During sixth form I studied politics and sociology, both of which opened my eyes to the injustices that were happening in the world today. Issues of class, race and especially gender were emphasised and we studied extensively about the vast inequalities in Britain today. Sixth form changed my opinions.
I entered sixth form with a narrow-minded notion of feminism and a weak conception of class which I now realise are both crucial concepts of my identity. The more I studied the more I realised that I wanted to fight the injustice that people faced every day that was largely ignored. I worked especially hard, attended debates that expanded my horizons and participated in the National Debating Competition which allowed me to communicate my point across to the audience. Eventually I was accepted to study PPS (politics, psychology and sociology) at the university of Cambridge where I am still studying and hope to graduate from in 2015.
My interest and eagerness on feminism and class dimensions stem from my background. I was born in Italy in a rather dysfunctional working class family. When I was 9 my parents brought me to England where they believed I would have a better future job prospects and a future for a woman. Despite Italy being part of Europe and the West which is supposedly meant to be progressive and liberal, Italy remains pretty behind in terms of women’s equality.
In my family there were almost no women that did not experience a form of violence, whether it was domestic, psychological or sexual, all of them experienced it. Because of this, I believe that it’s important for individuals to debate, discuss and inform people about such issues so we can all work together to eradicate violence against women.
Article by Fiorella
Assignment: Ethical shopping - does it matter?
When I was first given this assignment I read the question twice, because I was largely ignorant of what ethical shopping was, if it mattered and if so, to whom. The more research I did, the more educated I became which led me to understand that ethical shopping matters enormously.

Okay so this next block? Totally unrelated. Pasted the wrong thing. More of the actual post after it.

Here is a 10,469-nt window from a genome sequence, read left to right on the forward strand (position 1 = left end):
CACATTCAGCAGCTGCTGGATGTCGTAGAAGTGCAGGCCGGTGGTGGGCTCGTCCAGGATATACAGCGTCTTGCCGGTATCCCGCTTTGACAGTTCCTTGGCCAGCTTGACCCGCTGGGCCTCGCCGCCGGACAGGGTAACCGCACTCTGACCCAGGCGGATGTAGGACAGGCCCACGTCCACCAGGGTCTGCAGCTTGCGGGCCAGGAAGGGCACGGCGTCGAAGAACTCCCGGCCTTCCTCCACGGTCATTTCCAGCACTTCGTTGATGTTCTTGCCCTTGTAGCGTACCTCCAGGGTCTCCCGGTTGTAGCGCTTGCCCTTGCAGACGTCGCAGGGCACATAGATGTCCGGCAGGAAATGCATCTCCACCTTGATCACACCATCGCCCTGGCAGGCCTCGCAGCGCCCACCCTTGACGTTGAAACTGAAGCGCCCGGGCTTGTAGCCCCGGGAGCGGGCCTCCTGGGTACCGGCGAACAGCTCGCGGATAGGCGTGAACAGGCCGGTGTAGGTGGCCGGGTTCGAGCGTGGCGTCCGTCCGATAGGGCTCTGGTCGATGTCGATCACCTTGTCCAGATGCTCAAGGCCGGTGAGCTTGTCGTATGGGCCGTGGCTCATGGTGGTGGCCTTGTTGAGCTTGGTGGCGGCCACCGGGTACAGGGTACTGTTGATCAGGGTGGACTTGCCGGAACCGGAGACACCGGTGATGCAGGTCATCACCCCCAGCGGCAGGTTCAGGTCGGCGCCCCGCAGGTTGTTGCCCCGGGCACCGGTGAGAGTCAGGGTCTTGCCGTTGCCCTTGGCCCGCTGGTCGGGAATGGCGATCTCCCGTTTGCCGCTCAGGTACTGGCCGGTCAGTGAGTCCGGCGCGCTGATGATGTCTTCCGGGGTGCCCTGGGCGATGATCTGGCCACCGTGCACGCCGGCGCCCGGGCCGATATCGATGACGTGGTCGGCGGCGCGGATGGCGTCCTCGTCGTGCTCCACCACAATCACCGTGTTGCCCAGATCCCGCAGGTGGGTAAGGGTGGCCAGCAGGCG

Ethical shopping can have remarkable effects on workers. The International Textile Garment and Leather Workers’ Federation found that Marks & Spencer’s, Next and GAP, amongst others brands buy their merchandise from Asian factories and rely on the exploitation of workers –particularly women who constitute of 76% of the workforce. The 100th anniversary of the Triangle Shirtwaist Factory disaster which killed almost 123 women workers pushed the Institute for Global Labour and Human Rights to legislate, preventing multi-national companies to respect workers’ rights. If multi-national companies fail, women are trapped in unfavourable conditions as alternative jobs are non-existent.
War on Want mentions workers in Bangladeshi sweatshops earn around £25 a month – barely enough for individuals to survive. Workers are forced to work for extensive periods up to 14-16 hours a day, all week leading women to work themselves to death. The factory that collapsed in Dhaka, Bangladesh last year was responsible for the deaths of more than 1,000 people, the majority of which were women.
I believe ethical shopping could avoid these disasters. Buying ethical products sustains workers abroad through alternative ethical organisations which distribute the profits amongst workers. Ethical companies seek to produce and protect human rights.
So yes, ethical shopping matters because it safeguards workers against abuses and protects their rights, but it also benefits them economically. Buying products such as coffee, cocoa and rice from Fairtrade for example means that small-scale workers may benefit from this, particularly women as their work is largely invisible otherwise. According to Sensa Gall women conduct 60-70% of the productive work and constitute 26% of all workers in Fairtrade. Ethical shopping allows this work to be recognised; it allows women to earn a fair wage with which they can make their own decisions, and fulfil their potentials.